Jeannie Draws Swords

I found an interesting comment on my reflection on depictions of the Asian male and sexuality on Tumblr:

This is an interesting, if not confusing, read. While I’m not familiar with Lin’s books, from the book covers she’s posted of her own work, I don’t think her plots differ very much from the typical romance story. As in, the women are very much objectified. None of them are even facing forward, or looking at the viewer. They are figures to be held or caressed but do not stand alone; there are few active verbs to describe them based on these images.

So… why am I concerning myself with the representation of men in this genre when there’s so much still to be said about the women in it?

Here’s food for thought – works in literary arenas are noted and praised for showing the inner minds and often romantic and sometimes even sexual thoughts of Asian women: Eileen Chang, Amy Tan, Lisa See, Shan Sa. Yet a genre dedicated to focusing on the inner romantic and sexual minds of women is often summarily condemned. But I do admit with envy – their books are printed on better paper, better spines, nicer cover art graced with peonies and birds. Their books are shelved in different areas of the bookstore. When you pick up the books, they feel heavier in your hands and you feel smarter for delving into them.

I do welcome criticisms of my work as works of romance and as works depicting Asian men and women. Also, as a romance author, actually as any author, I do know I will be judged in part by my covers. It is all fair game.

The operative phrase is “criticism of my work”, but since the poster admittedly hasn’t read or really has any interest in reading the books (and shouldn’t have to in any case) there is no discussion to be had.

Except for this – I am concerned about the depiction of both men and women in my writing. And just as with the men, Asian women should be depicted as romantic heroines with active inner lives and conflicts just as Western women are allowed. They should be allowed their sexuality and sexual fantasies. They should be allowed their strengths and weaknesses. I think allowing them (or really I should say us, being an Asian woman) into the romance genre strengthens our depiction — but the quandry is the same one I posed for the Asian male.

There are people who might feel that depicting Asian women in the romance genre — just for the mere fact that they are there — is demeaning. Am I really doing any service by bringing more depictions of Asian leading ladies into the romance genre? There is no way to discuss this if someone is pre-disposed to dismiss the romance genre. Other than, of course, to draw swords:


  1. Melanie Rose Meadors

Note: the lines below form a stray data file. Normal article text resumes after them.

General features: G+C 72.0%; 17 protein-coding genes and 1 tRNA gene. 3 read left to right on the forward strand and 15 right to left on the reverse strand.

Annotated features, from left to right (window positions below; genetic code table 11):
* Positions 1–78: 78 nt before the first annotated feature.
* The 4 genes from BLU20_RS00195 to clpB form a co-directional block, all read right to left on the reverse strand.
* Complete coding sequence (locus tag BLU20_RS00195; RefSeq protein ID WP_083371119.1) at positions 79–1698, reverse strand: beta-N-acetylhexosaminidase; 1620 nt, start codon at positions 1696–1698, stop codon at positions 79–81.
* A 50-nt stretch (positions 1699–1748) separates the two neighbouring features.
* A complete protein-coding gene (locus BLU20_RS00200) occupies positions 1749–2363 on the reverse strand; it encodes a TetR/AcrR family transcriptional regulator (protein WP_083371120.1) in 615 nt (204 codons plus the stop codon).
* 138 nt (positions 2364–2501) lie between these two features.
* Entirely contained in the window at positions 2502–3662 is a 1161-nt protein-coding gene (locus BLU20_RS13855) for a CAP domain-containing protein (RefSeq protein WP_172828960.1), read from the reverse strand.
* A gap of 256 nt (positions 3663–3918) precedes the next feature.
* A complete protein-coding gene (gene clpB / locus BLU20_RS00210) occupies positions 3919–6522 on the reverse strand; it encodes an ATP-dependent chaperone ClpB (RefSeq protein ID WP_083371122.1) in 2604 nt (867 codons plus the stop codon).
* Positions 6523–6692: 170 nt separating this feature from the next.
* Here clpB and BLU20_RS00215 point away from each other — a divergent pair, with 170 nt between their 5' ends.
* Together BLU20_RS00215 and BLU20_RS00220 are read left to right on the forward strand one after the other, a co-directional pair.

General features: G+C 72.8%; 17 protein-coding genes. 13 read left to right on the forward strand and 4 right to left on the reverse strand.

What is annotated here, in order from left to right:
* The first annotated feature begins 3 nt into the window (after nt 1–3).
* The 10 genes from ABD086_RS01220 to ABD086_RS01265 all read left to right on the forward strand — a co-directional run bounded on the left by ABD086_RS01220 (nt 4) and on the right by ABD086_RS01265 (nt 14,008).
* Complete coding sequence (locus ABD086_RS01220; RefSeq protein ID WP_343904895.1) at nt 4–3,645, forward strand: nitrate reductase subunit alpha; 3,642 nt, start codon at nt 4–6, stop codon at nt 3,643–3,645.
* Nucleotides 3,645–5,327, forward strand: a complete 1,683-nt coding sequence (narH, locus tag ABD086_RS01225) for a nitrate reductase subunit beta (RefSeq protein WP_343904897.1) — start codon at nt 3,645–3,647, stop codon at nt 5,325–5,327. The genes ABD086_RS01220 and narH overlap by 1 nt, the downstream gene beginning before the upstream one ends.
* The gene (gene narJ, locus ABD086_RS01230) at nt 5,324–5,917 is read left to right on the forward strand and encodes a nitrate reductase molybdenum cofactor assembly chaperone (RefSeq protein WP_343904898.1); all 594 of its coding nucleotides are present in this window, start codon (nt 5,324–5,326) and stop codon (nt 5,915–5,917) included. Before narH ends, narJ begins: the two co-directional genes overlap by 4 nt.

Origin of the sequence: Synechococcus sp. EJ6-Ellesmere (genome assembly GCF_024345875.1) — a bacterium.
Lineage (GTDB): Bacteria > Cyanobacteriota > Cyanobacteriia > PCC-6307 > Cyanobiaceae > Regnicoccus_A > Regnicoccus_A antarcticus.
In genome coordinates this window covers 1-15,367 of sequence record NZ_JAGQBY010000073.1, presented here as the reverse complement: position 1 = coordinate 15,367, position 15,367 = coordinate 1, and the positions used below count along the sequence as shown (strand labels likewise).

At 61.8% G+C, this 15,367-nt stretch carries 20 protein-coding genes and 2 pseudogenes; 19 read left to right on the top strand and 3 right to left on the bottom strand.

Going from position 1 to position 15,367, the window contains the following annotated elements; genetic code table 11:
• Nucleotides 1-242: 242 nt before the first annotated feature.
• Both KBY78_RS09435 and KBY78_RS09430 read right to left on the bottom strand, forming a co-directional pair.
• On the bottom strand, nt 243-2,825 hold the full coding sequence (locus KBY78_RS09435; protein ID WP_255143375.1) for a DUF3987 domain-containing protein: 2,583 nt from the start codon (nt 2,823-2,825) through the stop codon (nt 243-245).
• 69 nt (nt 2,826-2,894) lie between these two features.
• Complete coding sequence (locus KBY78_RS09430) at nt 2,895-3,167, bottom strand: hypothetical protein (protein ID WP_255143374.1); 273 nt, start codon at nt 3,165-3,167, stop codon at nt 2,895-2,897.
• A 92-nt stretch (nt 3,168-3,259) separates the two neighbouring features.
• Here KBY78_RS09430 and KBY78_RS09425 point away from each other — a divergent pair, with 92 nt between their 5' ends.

May 28, 2012 @ 08:58:38

    OK..Your heroine above is holding A BIG FRACKING SWORD. Need I say more?

    As someone who HAS read your books, and who has read romance in the past DECADE, I can attest that your heroines are not objects. In each story there is a woman who takes action for her self preservation, and there happens to be a man there–whom she discovers completes her in some way. Not only do your women know how to take care of themselves, but often they will take steps to save your hero as well!

    But most importantly, you are right–the fact that the person giving the critique has not read any of your books renders his or her arguments insignificant. Like water on a duck’s back.

  2. Jeannie Lin
    May 28, 2012 @ 13:06:30

    I think the argument that romance objectifies women — and men — is a valid one and the covers are definitely suspect. However, I think the discussion isn’t valid unless it’s being done by people who have actually read a romance or preferably many romances. And there are many readers who do look at romance with such a critical eye, but I value their opinions if they actually have some breadth or depth of knowledge of the books they are criticizing.

    But it does go to illustrate my original question. Some see the inclusion of Asian women into romance as a liberating step. Yet for others, it’s simply another example of objectification. My thoughts are maybe my portrayals are two dimensional and cliched, but 1) then let Asian heroines be fairy tale princesses with their happy endings too 2) let’s bring the argument down to the execution vs. a summary rejection of the genre.

    As to the covers — I actually don’t feel putting women with swords and guns and making them look all Lara Croft like on many UF and paranormal covers is necessarily a solution either. There could be an interesting discussion there, but as it stands, there’s nothing to engage on.

  3. Melanie Rose Meadors
    May 28, 2012 @ 14:08:40

    Especially seeing as how so often, the cover art is REALLY far removed from the plot-line of the story, I have to agree with you that it is not a solution. LOL but for someone only judging books by their covers, maybe it is! But see, there is something to be said about a woman being feminine, too. Does a woman need to be… well, if not manly, weapon wielding, to be strong? I should hope not. Women have their strengths that men do not have, and I think that should be celebrated. I LOVE the cover of your new book because I think the woman is beautiful and graceful, and having read your other books, I know the chances are she has the personality to back up her looks :). I don’t find that your characters are objects because they take action. But I know that people who do not read romance do tend to just lump it all together and have a label for it. It’s hard to fight with that mentality when people form a prejudice and don’t even bother to read the stories!